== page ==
Paul Anatson's excellent monograph is one attempt to view Latino literature in terms of the relationship of the authors to the "attendant myths" (12) of the United States. It is significant that all of the authors, drawn from four groups (Puerto Rican, Nuyorican, Cuban-American, and Chicano), write basically in English, although some reference is made to Ferre's previous work in Spanish. Allatson falls well within the practice of seeing U.S. society as a cluster of problems to be thematicized, because all of these authors experience profoundly their margination, their subalternity, their Otherness within the American dream machine. For Allatson, however, these texts are all U.S. literary texts. That is, he separates himself from the proposition that they constitute ah exile literature of, as is often the case in Latinajo studies departments, a nation within a nation. This is not difficult to do with the last three of the aforementioned groups, but it is a bit of a challenge in the case of Puerto Rico, in whose case there are compelling reasons to view that remote island as a nation separate from the U.S., as muchas its political status is "ni chicha ni limonada."
Allatson views transcultural as a major conceptual category in his analysis, because all of these writers deal in some way with the question of assimilation into the un-/under-differentiated American mainstream: the title of Achy Obejas's stories We Came All the Way Cuba from So You Could Dress Like This? is particularly meaningful in this regard. It is significant to note that Allatson is not interested in extrapolating overarching social designs from his analyses: "I do not regard authors and narratives I have selected as representative of the imagined communities to which they belong" (14). This is a statement that will unquestionably rankle a certain Latina/o cultural agenda that seeks in--and demands of--cultural production that it, indeed, be representative of imagined communities (which was always the problem that Rechy had, since "real" Chicanos were never queer). Moreover, the idea of examining authors "on their own terms" rather than primarily as symbolic spokespersons for their ethnic communities sounds rather like American bourgeois individualism and the endemic inability to think, as Fredric Jameson always insisted imperatively, historically.
Having said this, I must, however, praise Allatson for what he does. Not only, after an initial chapter on transcultural issues, does he focus five chapters on individual writers (actually the fifth is devoted to the Coco Fusco/Gomez Pena partnership), but in the main he deals with writers who have not received adequate critical due, as in the case of Abraham Rodriguez of Benjamin Alire Saenz: despite being an El Paso writer like Rechy, I confess total ignorance about his writing, and so welcome his inclusion hereas a "discovery." All in all, this is an important critical contribution to Latino studies.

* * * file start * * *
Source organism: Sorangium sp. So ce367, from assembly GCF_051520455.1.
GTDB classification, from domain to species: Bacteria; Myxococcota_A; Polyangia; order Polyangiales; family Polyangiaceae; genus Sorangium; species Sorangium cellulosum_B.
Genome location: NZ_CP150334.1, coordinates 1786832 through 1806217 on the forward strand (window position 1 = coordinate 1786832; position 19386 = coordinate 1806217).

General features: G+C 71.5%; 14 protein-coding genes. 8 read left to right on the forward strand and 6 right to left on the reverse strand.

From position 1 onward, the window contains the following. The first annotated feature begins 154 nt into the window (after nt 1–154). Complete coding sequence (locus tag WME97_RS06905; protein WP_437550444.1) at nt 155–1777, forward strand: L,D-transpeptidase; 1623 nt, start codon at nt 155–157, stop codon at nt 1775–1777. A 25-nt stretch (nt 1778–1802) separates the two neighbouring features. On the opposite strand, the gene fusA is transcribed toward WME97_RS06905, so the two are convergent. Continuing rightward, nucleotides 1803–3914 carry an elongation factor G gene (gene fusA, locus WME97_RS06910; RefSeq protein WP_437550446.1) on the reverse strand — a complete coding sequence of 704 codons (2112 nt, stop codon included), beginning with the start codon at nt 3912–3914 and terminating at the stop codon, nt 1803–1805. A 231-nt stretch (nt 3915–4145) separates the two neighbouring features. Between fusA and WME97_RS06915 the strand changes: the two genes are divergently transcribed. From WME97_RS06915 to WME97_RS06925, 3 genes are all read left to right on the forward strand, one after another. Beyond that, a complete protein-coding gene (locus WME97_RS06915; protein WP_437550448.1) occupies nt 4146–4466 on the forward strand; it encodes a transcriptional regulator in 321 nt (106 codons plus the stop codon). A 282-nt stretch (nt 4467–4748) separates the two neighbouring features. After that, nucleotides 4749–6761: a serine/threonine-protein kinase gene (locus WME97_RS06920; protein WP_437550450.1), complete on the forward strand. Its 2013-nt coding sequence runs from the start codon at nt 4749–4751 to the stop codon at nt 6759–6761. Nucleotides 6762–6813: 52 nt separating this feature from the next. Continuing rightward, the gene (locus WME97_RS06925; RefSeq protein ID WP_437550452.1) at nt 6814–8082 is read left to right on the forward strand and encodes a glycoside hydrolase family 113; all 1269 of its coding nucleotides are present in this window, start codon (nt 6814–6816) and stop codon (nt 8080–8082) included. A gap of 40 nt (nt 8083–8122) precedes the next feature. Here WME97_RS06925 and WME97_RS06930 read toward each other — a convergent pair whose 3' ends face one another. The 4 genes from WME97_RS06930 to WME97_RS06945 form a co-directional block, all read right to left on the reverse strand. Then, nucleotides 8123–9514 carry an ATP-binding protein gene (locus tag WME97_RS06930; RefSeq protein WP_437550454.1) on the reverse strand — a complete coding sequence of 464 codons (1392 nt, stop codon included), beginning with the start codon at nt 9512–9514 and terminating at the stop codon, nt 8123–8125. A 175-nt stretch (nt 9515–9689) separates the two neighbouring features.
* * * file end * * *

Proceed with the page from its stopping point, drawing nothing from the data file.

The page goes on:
One of the most exciting developments in Latin American cultural studies has been the interest in sexualities. Despite a resistant core of scholarship that one might casually identify with the prevailing Marxist position of the 1960s-70s, in which issues of gender--although, grudgingly they began in the 1980s to show some interest in feminist questions--seem to have been considered bourgeois individualism, a significant sphere of contemporary scholarship is devoted to some issues, and one of the things that we have learned is the way in which questions of sexuality are tied to larger issues of sociopolitical and sociohistorical import, such as the way in which gender played such an important role in the imaginary of patriarchal military tyrannies or the way in which conceptions of sexual hygiene are bound up with a literalization of the master trope of the body politic: heteronormativity is, indeed, one of the grounding ideologies of the masculinist bourgeoisie.
Masculinity studies complete the triangulation of sexuality research initiated by feminism and continued by queer studies: if feminism problematizes the supposed ground zero of being a man, queer studies problematizes one of the axioms of that ground zero that heteronormativity is also a ground zero. Thus if on these two fronts "being a regular [i.e., sexist, straight] man" is problematized, it becomes necessary to understand what the many ways of becoming and being a man might be. Gutmann's own anthropological research, notably his significant The Meanings of Macho; Being a Man in Mexico City, in which he demonstrated that the comic book image of the metropolitan macho cannot be sustained by in-depth field work, was important for the beginnings of Latin American masculinity studies, and it is appropriate that he have prepared this volume in which sixteen scholars, mostly from the social sciences, present casebook studies in a variety of Latin American societies. Only Daniel Balderston's analysis of the footnotes in Manuel Puig's seminal El beso de la mujer arana (one of the first Latin American literary texts to problematize masculinity on the basis of explicitly theorizing) and Miguel Diaz Barriga's discussion of changing Chicano/a attitudes, as seen in narratives, toward the figure of verguenza (one of the regulating principles of heteronormativity) deal with literature.